"Still, it makes sense. If you're playing with a lead, you can play solid defense and run the ball and control the clock. Your odds of winning will always be better when you can control the clock."

In Week 15 of the 2003 season, all 15 teams that led after one quarter won the game.

Said Green, "I guess that means the old cliché about halftime adjustments isn't true. After the first 15 minutes, the game is essentially over."

Sin No. 2: Losing the turnover battle (81 percent)
This is a tried-and-true truism of the NFL -- what's surprising is the gravity of the number. Lose the turnover battle and you'll lose four games out of five.

Take the Tennessee Titans. While the Titans are 3-2 when they have fewer turnovers than their opponent, they are a dead, solid 0-5 when they have more turnovers. Tennessee committed 13 turnovers in those five games, while opposing teams lost the ball a total of only two times. That kind of hole is difficult to escape.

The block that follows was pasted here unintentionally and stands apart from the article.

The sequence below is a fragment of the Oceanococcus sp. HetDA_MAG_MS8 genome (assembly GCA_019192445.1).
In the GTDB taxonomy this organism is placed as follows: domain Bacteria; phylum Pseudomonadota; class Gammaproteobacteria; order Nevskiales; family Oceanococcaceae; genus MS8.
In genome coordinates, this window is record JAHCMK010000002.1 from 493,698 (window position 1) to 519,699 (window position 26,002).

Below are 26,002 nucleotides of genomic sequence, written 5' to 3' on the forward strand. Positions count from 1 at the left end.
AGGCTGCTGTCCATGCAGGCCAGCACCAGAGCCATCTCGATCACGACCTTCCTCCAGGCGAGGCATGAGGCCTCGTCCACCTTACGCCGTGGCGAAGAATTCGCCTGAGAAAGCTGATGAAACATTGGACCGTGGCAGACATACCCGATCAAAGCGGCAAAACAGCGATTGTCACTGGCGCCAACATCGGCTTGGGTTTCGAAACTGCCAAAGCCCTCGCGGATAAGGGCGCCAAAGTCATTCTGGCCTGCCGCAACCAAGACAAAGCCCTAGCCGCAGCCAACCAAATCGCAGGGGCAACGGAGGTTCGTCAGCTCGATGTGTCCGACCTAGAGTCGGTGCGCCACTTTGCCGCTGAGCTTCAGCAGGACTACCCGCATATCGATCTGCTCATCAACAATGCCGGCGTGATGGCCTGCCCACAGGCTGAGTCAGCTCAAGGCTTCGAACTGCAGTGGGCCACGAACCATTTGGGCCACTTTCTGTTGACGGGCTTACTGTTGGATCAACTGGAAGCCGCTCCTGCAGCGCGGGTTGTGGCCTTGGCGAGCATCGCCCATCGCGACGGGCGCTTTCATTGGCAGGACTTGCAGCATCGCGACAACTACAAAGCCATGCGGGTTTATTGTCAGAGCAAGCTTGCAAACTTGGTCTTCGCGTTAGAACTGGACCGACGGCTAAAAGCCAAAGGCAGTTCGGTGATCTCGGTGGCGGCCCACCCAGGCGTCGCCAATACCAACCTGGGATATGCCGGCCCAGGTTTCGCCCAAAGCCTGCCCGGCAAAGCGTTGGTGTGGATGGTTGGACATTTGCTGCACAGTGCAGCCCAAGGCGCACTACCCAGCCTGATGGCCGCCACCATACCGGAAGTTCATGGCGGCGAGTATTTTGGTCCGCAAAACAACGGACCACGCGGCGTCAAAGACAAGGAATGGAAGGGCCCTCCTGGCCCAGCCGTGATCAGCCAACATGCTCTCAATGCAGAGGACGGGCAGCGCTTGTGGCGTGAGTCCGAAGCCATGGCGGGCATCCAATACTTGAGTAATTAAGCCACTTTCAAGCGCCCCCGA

During the first four weeks of the 2004 season, teams that won the turnover battle went a collective 43-6, a winning 87.8 percent of games.

It's common sense, really. When you lose the ball, you lose a chance to score, while the opposition receives that same opportunity. At worst, it can be a 14-point swing. At best, it's usually a loss of 40 yards in field position. One turnover, quite often, can swing a game.

In Sunday's game against the Tampa Bay Buccaneers, the Chicago Bears scored their only touchdown after Alex Brown hit quarterback Chris Simms and induced him to fumble on his own 1-yard line. The ensuing one-yard scoring pass from Kyle Orton to John Gilmore held up as the difference in the 13-10 victory.

Good teams almost always tend to force more turnovers than they yield.

Of the nine top teams in turnover margin -- Cincinnati has the league's best figure, plus-20 -- only one isn't at least three games over .500. And the 4-7 Buffalo Bills (plus-8) are actually still in playoff contention in the anemic AFC East.